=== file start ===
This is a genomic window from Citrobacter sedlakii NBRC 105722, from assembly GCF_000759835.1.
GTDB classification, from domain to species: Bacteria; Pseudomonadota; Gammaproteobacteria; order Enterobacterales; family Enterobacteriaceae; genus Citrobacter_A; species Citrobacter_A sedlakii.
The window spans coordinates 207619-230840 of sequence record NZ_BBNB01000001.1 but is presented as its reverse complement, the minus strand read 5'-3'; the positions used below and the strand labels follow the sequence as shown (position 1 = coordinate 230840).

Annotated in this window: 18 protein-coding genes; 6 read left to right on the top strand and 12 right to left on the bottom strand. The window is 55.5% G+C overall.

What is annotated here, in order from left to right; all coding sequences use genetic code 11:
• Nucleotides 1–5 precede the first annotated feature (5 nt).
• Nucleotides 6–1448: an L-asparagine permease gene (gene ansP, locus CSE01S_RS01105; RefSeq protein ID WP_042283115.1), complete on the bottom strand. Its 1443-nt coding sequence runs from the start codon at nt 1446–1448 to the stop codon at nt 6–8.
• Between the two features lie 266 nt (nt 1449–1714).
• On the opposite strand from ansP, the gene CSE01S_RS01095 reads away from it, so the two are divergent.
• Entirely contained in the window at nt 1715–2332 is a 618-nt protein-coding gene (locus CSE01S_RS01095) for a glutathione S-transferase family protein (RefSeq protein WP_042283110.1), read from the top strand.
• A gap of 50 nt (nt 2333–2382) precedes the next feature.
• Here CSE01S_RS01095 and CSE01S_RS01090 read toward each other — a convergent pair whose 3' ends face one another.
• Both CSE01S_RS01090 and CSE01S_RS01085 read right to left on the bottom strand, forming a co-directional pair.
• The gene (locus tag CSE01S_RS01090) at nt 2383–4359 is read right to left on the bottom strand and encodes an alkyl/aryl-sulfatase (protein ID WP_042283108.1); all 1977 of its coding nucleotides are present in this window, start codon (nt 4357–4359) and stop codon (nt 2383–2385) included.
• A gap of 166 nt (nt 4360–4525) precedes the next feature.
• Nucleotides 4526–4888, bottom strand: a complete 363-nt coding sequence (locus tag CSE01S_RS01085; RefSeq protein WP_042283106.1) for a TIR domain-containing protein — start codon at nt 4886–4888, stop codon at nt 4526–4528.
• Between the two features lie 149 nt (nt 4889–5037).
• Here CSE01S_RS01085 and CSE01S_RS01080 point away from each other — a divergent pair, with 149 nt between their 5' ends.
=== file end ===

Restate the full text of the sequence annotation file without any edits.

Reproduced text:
This is a genomic window from Citrobacter sedlakii NBRC 105722, from assembly GCF_000759835.1.
GTDB classification, from domain to species: Bacteria; Pseudomonadota; Gammaproteobacteria; order Enterobacterales; family Enterobacteriaceae; genus Citrobacter_A; species Citrobacter_A sedlakii.
The window spans coordinates 207619-230840 of sequence record NZ_BBNB01000001.1 but is presented as its reverse complement, the minus strand read 5'-3'; the positions used below and the strand labels follow the sequence as shown (position 1 = coordinate 230840).

Annotated in this window: 18 protein-coding genes; 6 read left to right on the top strand and 12 right to left on the bottom strand. The window is 55.5% G+C overall.

What is annotated here, in order from left to right; all coding sequences use genetic code 11:
• Nucleotides 1–5 precede the first annotated feature (5 nt).
• Nucleotides 6–1448: an L-asparagine permease gene (gene ansP, locus CSE01S_RS01105; RefSeq protein ID WP_042283115.1), complete on the bottom strand. Its 1443-nt coding sequence runs from the start codon at nt 1446–1448 to the stop codon at nt 6–8.
• Between the two features lie 266 nt (nt 1449–1714).
• On the opposite strand from ansP, the gene CSE01S_RS01095 reads away from it, so the two are divergent.
• Entirely contained in the window at nt 1715–2332 is a 618-nt protein-coding gene (locus CSE01S_RS01095) for a glutathione S-transferase family protein (RefSeq protein WP_042283110.1), read from the top strand.
• A gap of 50 nt (nt 2333–2382) precedes the next feature.
• Here CSE01S_RS01095 and CSE01S_RS01090 read toward each other — a convergent pair whose 3' ends face one another.
• Both CSE01S_RS01090 and CSE01S_RS01085 read right to left on the bottom strand, forming a co-directional pair.
• The gene (locus tag CSE01S_RS01090) at nt 2383–4359 is read right to left on the bottom strand and encodes an alkyl/aryl-sulfatase (protein ID WP_042283108.1); all 1977 of its coding nucleotides are present in this window, start codon (nt 4357–4359) and stop codon (nt 2383–2385) included.
• A gap of 166 nt (nt 4360–4525) precedes the next feature.
• Nucleotides 4526–4888, bottom strand: a complete 363-nt coding sequence (locus tag CSE01S_RS01085; RefSeq protein WP_042283106.1) for a TIR domain-containing protein — start codon at nt 4886–4888, stop codon at nt 4526–4528.
• Between the two features lie 149 nt (nt 4889–5037).
• Here CSE01S_RS01085 and CSE01S_RS01080 point away from each other — a divergent pair, with 149 nt between their 5' ends.